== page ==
In the aftermath of dreadful 2008 and 2009, staunch, stable clearing firms are not only being appreciated but touted by financial advisors to clients.
Indeed, with asset safety now a top-of-mind issue among investors, the strong clearing firm has become a value-added many FAs are boasting about.
“People want to know, ‘How am I not going to be like a client of Bernie Madoff?’” says Craig Gordon, director of correspondent and advisor services, RBC Correspondent Services, based in Minneapolis. “Five or six years ago clients were concerned only that their investments performed well. Now they’re very concerned that their assets are held with a financially stable third-party custodian.”
Moreover, he notes, advisors are stressing that point. “They’re explaining the clearing firm as a benefit to the relationship and how it provides checks and balances, as opposed to a firm that has client money under the same roof as the advice-giver,” Gordon says. RBC serves about 200 correspondent clients.
To be sure, nowadays there is heightened awareness among advisors as to just what a clearing firm is and the function it performs.
“Safety of assets is a huge topic with our correspondents and their brokers,” says Bobbi Masiello, executive vice president, relationship management at Fidelity Investments’ National Financial, in Boston. The company clears for more than 300 clients. “A lot of our broker-dealers are asking us to provide a document of how assets are insured through the firm. We’ve been meeting more and more with them: they want to get an understanding of who the clearing firm is and who’s behind it. The big banks and insurance companies also need to be aligned with someone who’s going to be there next week — and next year.”
Right now clearing firms are revving up to help clients deal with new rules and regulations that the financial overhaul law — intended to hold all industry participants to a higher standard — is expected to bring.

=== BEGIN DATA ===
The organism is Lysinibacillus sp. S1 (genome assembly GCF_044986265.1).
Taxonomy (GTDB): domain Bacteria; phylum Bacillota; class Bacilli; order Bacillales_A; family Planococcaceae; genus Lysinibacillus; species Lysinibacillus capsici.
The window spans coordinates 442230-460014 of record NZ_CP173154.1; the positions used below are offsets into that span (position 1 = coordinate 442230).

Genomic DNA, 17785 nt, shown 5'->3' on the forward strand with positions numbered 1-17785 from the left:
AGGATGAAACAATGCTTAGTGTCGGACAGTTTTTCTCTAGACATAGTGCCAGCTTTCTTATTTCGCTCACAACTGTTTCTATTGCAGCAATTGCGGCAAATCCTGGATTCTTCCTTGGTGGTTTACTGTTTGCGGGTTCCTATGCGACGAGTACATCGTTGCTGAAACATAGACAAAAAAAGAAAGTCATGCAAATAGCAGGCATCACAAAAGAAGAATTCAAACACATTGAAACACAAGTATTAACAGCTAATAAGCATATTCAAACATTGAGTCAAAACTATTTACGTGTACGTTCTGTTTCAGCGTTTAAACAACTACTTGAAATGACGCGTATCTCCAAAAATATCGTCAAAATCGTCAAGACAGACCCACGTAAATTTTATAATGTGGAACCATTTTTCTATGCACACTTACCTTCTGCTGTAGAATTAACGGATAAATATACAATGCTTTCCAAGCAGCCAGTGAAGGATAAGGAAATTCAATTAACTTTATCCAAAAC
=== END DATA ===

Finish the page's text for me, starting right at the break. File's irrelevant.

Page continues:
“Clearing firms are right in the center of adapting to this,” Gordon says. “Between that and the [fallout from] the economic crisis, it feels as if we’re starting all over again — like we’re turning the Etch-a-Sketch [screen] upside-down, shaking it and saying: ‘Draw the future of financial services’.”
Likewise, Atul Kamra, president of Wells Fargo’s First Clearing, based in St. Louis with 108 clients, believes that “the world has changed. The industry has to reset its processes and mindset, and come to grips with the reality that risk has a different meaning in the minds and hearts of clients. What is good advice has been called into question. It all starts with ‘What does an end client expect of an advisor and what impact does that have on how we do business, and on our people and processes?’”
At Pershing, an affiliate of BNY Mellon and, with more than 1,150 clients, the largest clearer, Michael Row, managing director, notes: “I wouldn’t say it’s a complete throw-everything-out and start over. But I do believe it’s prudent to look hard at the things you’re doing and reconfirm your commitment to them and your clients.”
While responsibility and liability still reside with correspondent firms, clearers, increasingly, are being drawn into the business of their customers. And that can be a double-edged sword.
“The wall between the introducing firm and the client is not as solid as it used to be,” says Robb Combs, director of correspondent clearing at Raymond James & Associates, in St. Petersburg, Fla. “Clearing firms are being brought into more litigation than ever before because of our resources, the customer data we’re privy to and our handling of transactions that are processed through our systems.”